All are under the age of 30, and for the time being, the rotation also includes Rick Porcello and Drew Smyly who each check in at the tender age of 23.
From the beginning it seemed that Sanchez wanted to remain a Tiger. He appeared to find the Tigers club house comfortable after the July trade that brought him to Detroit with fellow Venezuelan Omar Infante.
His agent Geno Mato reiterated that stance today. "It was pretty clear to me from the beginning that Anibal wanted to be a Tiger, and I did everything in my power to make it happen," he said.
Sanchez was lights out in his three post season starts and was as good as any pitcher in the A.L. the final month of the season.
As expected, Dave Dombrowski's phone has gotten a workout asking about the availability of Rick Porcello. When asked to describe the call volume regarding his pitching riches, Dombrowski characterized it as "numerous."
Should the Tigers trade him? If the right deal comes along, sure, otherwise the baseball truism that you can never have enough pitching applies. Depth is required to navigate through the rigors of a 162-game season, and Porcello gives the Tigers depth.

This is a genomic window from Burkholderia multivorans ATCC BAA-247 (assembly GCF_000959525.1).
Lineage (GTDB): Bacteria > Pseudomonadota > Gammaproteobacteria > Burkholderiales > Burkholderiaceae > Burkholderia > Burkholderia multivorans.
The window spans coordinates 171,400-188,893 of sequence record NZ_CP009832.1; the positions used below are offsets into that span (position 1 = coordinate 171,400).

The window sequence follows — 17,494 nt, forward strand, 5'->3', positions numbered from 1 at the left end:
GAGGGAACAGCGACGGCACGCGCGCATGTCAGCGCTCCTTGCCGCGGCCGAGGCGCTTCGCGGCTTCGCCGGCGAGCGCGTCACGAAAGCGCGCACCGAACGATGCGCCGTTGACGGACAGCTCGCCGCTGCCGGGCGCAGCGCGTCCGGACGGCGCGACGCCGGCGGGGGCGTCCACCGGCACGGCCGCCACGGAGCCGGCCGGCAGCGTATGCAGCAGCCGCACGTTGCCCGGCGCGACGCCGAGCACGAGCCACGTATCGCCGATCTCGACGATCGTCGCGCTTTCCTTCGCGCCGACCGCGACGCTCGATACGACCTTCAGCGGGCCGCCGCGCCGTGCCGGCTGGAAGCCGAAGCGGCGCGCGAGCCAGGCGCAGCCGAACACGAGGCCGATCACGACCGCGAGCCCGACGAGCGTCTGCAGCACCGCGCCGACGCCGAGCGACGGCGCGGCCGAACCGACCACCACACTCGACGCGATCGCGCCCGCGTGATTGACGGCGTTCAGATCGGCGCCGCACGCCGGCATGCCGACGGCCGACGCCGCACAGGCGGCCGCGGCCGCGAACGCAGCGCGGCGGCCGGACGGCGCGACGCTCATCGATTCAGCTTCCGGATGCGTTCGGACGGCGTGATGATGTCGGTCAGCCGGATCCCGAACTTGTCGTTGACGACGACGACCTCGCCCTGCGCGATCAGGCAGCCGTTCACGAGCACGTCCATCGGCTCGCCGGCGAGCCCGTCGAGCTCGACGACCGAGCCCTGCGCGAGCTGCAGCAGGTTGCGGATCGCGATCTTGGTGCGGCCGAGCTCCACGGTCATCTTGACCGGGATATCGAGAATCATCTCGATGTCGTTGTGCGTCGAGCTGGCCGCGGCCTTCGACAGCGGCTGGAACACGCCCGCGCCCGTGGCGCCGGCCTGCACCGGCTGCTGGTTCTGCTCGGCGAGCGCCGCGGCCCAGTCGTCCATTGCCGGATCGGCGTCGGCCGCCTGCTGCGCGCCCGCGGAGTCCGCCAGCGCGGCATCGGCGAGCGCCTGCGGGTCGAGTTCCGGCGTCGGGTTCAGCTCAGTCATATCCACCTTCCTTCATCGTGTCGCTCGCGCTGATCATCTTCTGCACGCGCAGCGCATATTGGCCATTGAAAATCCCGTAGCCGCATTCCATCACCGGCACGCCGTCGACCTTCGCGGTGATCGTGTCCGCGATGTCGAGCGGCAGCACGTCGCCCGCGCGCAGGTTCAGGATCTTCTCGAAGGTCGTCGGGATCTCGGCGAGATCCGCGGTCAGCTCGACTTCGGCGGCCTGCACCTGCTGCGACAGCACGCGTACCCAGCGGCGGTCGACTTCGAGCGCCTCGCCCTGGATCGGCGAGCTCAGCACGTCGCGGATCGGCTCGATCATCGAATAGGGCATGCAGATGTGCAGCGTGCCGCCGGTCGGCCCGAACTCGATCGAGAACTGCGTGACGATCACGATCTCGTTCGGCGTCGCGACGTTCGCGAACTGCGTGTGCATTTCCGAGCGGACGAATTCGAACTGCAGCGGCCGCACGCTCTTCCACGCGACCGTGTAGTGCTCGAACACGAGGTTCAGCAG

Porcello has been a contact pitcher since arriving in the big leagues. Last season, he allowed a league high 226 hits. His pitch breakdown shows that he threw his slider between 15% and 20% the last two seasons. In his best season (14 wins, 3.96 ERA in 2009) he threw his slider just 8 % of the time. Regaining the dominant sinker he displayed at his best would go a long way to getting Porcello over the hump.
The Tigers window is now. With a youthful and talented pitching staff in place, and two of its biggest offensive stars (Miguel Cabrera 29, and Prince Fielder 28) under the age of 30, a shot at the World Series in the next couple of years seems doable.